The unsubscribe process must be a single step.  You can’t require the contact to login to anything to unsubscribe, or require answers to any questions before unsubscribing.

When a recipient does opt-out, you have 10 working days to remove them from your list. Failure to do so means you’ll be non-compliant with the CAN-SPAM Act.

4. Include a postal  mailing address in your email
The Act insists you include a postal mailing address in any email correspondence. It can be the actual location of your real estate business, or it can be a post office box. This actually makes good business sense anyway. Including a physical mailing address ensures there is no confusion about where you’re located. It may also encourage your recipients to visit you when they next need real estate services.

You can’t contract away legal responsibility

Does CAN-SPAM compliance seem a lot to manage along with everything else in your real estate business? If so, subcontracting the management of your promotional email  may be an attractive option. But, you are still ultimately responsible for your own compliance. This is true, even if someone else is handling this on your behalf. Be sure a subcontractor understands the CAN-SPAM standards. You cannot contract away your legal responsibilities.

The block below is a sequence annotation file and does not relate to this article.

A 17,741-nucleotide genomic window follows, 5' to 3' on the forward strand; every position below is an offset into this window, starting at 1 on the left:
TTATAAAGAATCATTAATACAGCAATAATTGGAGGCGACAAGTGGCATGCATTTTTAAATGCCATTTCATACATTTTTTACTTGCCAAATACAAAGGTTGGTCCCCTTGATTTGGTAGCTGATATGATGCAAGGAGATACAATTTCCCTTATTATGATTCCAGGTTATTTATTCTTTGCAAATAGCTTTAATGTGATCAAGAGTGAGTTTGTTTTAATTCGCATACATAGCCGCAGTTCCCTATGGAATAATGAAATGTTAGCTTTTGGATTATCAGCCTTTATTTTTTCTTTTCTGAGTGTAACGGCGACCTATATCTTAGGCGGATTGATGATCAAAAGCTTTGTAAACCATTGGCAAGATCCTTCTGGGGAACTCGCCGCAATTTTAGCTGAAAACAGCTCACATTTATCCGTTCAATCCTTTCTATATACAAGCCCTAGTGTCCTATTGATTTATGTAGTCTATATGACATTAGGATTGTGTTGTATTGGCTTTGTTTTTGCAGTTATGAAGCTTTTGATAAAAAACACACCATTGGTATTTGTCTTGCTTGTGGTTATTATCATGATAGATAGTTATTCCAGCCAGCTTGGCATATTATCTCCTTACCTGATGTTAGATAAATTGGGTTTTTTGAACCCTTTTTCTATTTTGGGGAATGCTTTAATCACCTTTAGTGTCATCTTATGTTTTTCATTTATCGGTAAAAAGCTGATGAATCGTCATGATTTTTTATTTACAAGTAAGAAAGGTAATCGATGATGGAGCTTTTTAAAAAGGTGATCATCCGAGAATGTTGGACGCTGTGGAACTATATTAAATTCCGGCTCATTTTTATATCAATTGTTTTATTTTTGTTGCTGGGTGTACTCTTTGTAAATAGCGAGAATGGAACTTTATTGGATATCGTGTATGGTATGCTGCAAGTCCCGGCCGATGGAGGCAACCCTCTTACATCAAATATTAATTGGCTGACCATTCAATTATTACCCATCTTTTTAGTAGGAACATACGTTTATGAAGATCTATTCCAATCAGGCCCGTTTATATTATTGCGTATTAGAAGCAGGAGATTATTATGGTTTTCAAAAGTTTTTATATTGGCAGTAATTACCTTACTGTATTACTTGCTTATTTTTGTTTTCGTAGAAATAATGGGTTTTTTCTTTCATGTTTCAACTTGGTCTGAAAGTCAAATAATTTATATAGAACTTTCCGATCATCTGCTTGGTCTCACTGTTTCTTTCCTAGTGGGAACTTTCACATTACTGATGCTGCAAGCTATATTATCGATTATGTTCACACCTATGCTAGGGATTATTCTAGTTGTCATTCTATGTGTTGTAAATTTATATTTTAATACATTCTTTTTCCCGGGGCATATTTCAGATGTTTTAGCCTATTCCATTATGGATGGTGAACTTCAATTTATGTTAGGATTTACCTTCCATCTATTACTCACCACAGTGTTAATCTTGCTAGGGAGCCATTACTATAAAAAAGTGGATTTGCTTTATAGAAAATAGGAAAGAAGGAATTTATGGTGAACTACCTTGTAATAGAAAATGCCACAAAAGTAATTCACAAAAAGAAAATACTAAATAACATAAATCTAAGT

Most CRM email automation tools have built in systems to include your physical address and easy opt-out steps.

Many systems also provide “SPAM” checker tools. These tools review your email content and subject line and highlight potential “spam triggers.”  Spam triggers are words that may identify your email as spam by receiving email systems.   You may want to modify the wording you’re using to help more of your email messages to be delivered.

Protecting you from everyday risks in your real estate business

Obtaining insurance, such as Real Estate Errors & Omissions (E&O) Insurance, can be an effective tool to help manage everyday risk in your real estate business. CRES Real Estate E&O + ClaimPrevent® policies include our advice hotline to speak to local real estate attorneys. This hotline is available 7 days a week at no extra charge, meaning you’ll be able to get advice when you need it and prevent E&O claims before they occur.

CRES specializes in E&O insurance for real estate professionals. Contact us at 800.880.2747 to speak to a CRES real estate errors and omissions  professional today.

Do you use email marketing in your real estate business? What checks do you make to ensure compliance with the CAN-SPAM Act?

This blog/website is made available by CRES Insurance Services for educational purposes to give you general information and understanding of legal risks and insurance options, not to provide specific legal advice. This blog/website should not be used as a substitute for competent legal advice from a licensed professional attorney in your state. Claims examples are for illustrative purposes only. Read your policy for a complete description of what is covered and excluded.

Originally Published January 3, 2018